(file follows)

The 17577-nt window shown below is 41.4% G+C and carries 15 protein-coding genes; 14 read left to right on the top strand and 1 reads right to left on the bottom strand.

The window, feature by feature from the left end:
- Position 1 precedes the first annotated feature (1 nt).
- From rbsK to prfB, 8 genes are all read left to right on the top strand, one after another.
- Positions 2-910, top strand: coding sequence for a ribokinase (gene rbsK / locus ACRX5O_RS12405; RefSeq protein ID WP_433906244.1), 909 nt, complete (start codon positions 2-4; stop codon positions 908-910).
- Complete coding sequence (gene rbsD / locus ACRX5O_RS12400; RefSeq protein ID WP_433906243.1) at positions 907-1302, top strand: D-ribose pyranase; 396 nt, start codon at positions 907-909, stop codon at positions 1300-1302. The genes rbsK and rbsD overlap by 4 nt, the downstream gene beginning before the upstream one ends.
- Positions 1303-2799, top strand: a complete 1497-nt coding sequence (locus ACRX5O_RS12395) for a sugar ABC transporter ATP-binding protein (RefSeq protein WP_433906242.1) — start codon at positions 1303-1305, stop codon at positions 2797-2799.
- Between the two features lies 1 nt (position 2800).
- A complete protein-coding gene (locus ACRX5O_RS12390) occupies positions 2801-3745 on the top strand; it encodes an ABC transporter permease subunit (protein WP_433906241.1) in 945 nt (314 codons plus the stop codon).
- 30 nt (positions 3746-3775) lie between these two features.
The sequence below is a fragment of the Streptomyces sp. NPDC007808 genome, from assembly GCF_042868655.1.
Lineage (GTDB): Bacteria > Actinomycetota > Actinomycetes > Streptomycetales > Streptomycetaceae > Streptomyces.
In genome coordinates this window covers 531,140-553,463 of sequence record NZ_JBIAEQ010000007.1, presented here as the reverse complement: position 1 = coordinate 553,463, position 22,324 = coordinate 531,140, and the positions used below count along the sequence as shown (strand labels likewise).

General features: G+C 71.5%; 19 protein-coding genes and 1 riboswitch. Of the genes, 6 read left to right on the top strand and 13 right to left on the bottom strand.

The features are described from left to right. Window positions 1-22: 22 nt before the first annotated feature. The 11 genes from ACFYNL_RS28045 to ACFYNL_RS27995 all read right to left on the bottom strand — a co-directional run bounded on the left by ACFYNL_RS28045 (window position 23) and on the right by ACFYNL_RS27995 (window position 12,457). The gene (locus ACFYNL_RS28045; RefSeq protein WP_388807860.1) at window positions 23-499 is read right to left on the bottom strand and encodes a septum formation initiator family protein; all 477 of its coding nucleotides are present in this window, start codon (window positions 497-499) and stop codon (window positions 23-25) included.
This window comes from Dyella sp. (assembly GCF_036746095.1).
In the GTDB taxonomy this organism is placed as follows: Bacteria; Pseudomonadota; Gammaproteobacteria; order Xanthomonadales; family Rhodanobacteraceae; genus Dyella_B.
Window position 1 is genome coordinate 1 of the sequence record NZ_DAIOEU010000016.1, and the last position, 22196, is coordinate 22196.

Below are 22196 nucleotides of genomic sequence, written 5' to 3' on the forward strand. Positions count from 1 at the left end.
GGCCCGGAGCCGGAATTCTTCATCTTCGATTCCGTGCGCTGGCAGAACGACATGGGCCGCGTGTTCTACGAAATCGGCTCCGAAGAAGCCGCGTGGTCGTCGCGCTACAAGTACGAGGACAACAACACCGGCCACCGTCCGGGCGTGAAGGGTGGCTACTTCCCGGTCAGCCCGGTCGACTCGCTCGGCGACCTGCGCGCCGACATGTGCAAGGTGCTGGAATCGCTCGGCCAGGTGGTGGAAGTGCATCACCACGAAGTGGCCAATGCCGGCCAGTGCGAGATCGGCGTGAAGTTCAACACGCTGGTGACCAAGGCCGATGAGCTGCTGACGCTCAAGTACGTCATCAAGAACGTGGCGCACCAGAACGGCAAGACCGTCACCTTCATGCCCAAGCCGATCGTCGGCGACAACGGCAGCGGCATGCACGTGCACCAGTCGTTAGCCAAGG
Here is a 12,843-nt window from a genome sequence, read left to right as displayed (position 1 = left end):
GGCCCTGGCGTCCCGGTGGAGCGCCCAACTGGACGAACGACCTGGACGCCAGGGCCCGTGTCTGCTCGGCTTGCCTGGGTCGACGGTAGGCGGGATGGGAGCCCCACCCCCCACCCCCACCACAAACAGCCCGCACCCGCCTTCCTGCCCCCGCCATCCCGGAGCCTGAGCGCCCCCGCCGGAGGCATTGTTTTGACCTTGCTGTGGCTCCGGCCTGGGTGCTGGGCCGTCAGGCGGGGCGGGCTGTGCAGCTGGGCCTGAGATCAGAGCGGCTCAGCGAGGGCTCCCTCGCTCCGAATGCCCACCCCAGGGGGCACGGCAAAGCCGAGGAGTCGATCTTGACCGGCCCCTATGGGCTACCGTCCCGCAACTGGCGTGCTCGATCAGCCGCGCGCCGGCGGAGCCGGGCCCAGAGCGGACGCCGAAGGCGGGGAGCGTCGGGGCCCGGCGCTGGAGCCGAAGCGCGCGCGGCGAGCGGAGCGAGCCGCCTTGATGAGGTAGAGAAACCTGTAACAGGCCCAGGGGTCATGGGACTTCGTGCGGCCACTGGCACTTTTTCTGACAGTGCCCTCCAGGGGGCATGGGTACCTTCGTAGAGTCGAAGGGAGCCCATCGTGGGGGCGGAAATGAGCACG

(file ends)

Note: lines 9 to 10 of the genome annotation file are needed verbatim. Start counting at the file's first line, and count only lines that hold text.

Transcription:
- A complete protein-coding gene (locus ACRX5O_RS12390) occupies positions 2801-3745 on the top strand; it encodes an ABC transporter permease subunit (protein WP_433906241.1) in 945 nt (314 codons plus the stop codon).
- 30 nt (positions 3746-3775) lie between these two features.